seafood

Razor Clam Festival in Ocean Shores

Looking for a delicious and fun weekend getaway fun for the whole family? Then head to Ocean Shores’ Razor Clam Festival and Seafood Extravaganza Friday, March 20th to Sunday the 22nd.

This clam-tastic weekend features all sorts of family fun events, like clam shovel decorating, mechanical shark rides, and chowder tasting where you can cast your vote for People’s Choice!
But make sure you don’t miss the chowder cook offs – both chefs and amateurs battle it out with their best chowders for big bragging rights. Who will be best on the beach this year?

Razor clams are a definite northwest delicacy. If you want to try your hand and “shovel,” be sure to check out the Washington department of Fish and Wildlife website for dig info. Don’t forget your clam license, fishing or waterproof gloves and boots. And remember: Never ever turn your back to the surf!


The Razor Clam Dance!

Once you’ve reached your razor clam limits, check out this video that my friend Scott Surdyke and I made on how to clean them properly. And for a super tasty way of cooking this bi-valve, try our recipe for our Clam-tastic Razor Clam Fritters with my Rock-the-World Tartar Sauce below.

So cross your fingers for sunny weather, pack warm and head on over to Ocean Shores for a clam-tastic time. -Kathy

Scott & Kathy’s CLAMTASTIC Razor Clam Fritters
Makes 24 – 26 fritters

3 cups chopped/diced razor clams
3 cups Krusteaz Buttermilk Pancake Mix with buttermilk
1/2 cup cornmeal
1 1/2 tsp baking powder
1/4 tsp lemon pepper
1 Tbsp minced lemon zest
2 tsp sea salt or kosher salt
Fresh-ground pepper to taste
1 Tbsp minced garlic
3/4 cup clam nectar (or reserved clam juice)
1/4 cup Northwest amber beer, flat
2 eggs, whisked
1/2 cup minced celery
3/4 cup fresh corn kernels
6 scallions/green onions, thinly sliced
1/2 cup chopped orange or red bell pepper (about 1/2 pepper)
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Crisco shortening for frying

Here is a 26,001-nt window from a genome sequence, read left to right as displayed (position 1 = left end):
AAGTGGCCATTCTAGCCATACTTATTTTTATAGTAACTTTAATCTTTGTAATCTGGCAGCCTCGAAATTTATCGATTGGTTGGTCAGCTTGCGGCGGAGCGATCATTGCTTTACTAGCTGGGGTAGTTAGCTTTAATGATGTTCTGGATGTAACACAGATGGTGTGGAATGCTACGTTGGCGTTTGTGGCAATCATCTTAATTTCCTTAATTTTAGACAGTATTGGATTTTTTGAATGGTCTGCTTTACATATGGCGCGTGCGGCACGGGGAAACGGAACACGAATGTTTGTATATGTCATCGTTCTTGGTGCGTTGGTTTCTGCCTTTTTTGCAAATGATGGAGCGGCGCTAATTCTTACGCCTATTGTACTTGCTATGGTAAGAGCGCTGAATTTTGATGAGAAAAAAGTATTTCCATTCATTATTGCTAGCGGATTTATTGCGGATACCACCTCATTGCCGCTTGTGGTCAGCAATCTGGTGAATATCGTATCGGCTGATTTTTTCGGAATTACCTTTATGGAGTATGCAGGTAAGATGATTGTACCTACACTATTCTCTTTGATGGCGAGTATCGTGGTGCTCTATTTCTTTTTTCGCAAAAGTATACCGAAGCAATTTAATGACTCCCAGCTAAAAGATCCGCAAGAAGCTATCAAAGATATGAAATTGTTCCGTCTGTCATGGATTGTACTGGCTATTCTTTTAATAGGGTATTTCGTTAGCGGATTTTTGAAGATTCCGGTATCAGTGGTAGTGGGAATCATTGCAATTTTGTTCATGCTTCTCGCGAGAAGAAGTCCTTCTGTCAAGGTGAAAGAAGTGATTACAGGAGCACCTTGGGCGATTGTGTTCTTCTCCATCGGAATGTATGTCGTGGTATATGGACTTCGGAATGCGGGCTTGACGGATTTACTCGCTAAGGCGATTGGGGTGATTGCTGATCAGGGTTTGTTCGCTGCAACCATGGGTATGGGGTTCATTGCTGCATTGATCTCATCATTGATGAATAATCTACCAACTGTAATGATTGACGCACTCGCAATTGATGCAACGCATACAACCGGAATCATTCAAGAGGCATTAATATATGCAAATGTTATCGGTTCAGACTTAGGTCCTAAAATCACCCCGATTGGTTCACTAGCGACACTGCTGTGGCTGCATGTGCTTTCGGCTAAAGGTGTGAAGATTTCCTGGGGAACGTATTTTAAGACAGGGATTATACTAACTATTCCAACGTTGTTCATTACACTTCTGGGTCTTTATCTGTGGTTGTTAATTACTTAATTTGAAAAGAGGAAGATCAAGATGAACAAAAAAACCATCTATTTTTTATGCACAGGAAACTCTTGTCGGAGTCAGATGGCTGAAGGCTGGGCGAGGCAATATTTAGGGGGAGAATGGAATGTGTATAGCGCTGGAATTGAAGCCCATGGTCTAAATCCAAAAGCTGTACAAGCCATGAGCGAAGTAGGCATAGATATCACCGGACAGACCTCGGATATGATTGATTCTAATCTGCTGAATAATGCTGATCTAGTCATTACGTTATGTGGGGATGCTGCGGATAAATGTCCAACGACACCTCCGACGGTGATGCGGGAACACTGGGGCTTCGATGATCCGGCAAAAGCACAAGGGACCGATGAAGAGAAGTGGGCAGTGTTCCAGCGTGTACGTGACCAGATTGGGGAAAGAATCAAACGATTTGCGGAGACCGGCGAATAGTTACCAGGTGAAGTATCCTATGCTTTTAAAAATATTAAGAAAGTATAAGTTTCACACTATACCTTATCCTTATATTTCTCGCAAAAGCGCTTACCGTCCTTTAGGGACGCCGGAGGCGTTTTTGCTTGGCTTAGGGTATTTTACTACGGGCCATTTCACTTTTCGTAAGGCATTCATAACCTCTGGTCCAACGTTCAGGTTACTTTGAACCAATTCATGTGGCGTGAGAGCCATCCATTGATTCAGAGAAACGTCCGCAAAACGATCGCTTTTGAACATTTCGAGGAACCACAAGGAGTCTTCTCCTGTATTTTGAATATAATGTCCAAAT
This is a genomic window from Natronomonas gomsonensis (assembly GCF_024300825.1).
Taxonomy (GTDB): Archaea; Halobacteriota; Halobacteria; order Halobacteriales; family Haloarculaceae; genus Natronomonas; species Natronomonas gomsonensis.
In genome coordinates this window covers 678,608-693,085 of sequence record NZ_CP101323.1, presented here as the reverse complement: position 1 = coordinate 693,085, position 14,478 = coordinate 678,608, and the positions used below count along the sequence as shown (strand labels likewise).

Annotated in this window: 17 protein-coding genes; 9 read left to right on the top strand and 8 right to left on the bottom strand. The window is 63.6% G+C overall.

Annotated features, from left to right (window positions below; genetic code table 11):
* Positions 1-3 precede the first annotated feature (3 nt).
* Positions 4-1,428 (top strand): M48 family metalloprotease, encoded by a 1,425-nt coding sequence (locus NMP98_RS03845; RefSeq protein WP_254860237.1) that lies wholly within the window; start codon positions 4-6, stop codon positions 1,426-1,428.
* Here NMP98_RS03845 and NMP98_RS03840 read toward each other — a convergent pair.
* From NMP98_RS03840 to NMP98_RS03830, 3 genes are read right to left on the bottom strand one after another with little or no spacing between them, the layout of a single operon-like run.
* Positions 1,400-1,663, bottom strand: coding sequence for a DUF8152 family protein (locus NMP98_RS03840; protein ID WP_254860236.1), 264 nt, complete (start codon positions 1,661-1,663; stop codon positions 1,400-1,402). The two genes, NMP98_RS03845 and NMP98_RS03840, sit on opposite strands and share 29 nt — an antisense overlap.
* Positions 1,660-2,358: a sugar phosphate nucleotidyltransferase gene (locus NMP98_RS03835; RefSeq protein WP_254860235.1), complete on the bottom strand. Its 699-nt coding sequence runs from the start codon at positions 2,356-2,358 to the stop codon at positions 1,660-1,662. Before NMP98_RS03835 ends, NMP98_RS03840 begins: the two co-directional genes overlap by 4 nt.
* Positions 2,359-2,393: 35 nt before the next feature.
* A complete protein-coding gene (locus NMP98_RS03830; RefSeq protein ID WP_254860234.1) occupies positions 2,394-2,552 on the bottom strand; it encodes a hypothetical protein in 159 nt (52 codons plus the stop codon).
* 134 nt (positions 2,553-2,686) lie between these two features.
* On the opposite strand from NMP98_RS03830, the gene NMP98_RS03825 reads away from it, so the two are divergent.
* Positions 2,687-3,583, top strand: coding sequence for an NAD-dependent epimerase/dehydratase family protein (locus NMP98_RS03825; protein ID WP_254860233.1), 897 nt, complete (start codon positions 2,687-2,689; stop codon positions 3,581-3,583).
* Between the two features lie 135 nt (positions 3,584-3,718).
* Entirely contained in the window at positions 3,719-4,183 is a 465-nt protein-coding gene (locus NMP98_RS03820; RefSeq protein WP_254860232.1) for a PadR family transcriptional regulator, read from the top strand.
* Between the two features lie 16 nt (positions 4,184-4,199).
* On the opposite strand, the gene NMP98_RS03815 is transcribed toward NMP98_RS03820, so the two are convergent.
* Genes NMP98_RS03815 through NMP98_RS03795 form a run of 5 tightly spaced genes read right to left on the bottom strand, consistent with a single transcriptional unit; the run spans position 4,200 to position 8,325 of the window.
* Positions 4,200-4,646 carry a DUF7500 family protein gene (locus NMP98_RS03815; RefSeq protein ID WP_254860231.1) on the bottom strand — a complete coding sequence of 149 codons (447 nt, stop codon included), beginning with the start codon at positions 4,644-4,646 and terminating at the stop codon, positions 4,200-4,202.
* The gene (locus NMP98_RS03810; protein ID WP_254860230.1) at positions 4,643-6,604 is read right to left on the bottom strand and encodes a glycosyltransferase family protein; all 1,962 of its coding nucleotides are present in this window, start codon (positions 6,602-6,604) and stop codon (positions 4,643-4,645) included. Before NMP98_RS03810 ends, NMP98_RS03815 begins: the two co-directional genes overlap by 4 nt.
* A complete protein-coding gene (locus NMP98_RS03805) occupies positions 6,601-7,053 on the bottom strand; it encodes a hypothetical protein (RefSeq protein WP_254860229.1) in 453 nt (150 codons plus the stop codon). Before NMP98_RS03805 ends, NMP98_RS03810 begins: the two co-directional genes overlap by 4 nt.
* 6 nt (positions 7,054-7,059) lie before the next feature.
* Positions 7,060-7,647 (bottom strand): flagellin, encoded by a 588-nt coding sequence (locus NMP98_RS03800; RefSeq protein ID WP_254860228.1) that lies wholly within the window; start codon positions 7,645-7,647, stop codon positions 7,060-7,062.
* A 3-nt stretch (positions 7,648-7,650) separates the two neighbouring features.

Lemon wedges for garnish/squeezing
Kathy Casey’s Ultimate Rock-the-World Tartar Sauce (recipe follows)

Drain the clams and save any juice for use in recipe.
In a large bowl combine the Krusteaz, corn meal, baking powder, lemon pepper, zest, salt and pepper. Stir in the garlic, clam nectar/juice, beer and eggs to combine.
Then fold in the celery, corn, green onions, bell pepper and drained clams.

Heat 2-inches of Crisco in a large cast iron skilled till hot – about 375 degrees. Scoop out fritters a few at time – I use a 1/4 cup measure – they should be kind of spread out and not too thick. Fry on first side till golden and then flip over. Continue frying till golden and cooked through. Drain on paper towels. Cook fritters in batches being sure oil stays hot. Keep fritters warm in a 300 degree oven on a rack if needed – but they are best served right away – the fritter cook will just have to keep cooking! Serve with Rock the World Tartar Sauce and fresh lemons.

Recipe by Scott Surdyke and Kathy Casey.

Kathy’s Rock-The-World Tartar Sauce
Makes 2 cups

1 1/2 cups mayonnaise
1/4 cup finely chopped dill pickle or dill pickle relish
2 Tbsps drained capers, chopped
1 green onion, very thinly sliced
1 1/2 tsp Dijon mustard
1/2 tsp Tabasco sauce
2 Tbsps chopped parsley
1/4 tsp celery seed
2 Tbsps fresh lemon juice
1/2 tsp granulated garlic
1/2 tsp salt
1/4 tsp black pepper

In a medium bowl, mix all the ingredients.

Recipe adapted from Kathy Casey’s Northwest Table, Chronicle Books

Posted by Kathy on March 12th, 2015  |  Add Comment |  Posted in Books to Cook, events, Foodie News, KOMO Radio, Lifestyle, Recent Posts, Recipes, seafood, Tasty Travels

Fresh Ginger

As far as trends go, fresh ginger is Hot, Hot, Hot! It’s everywhere on menus these days from signature cocktails to entrees to desserts!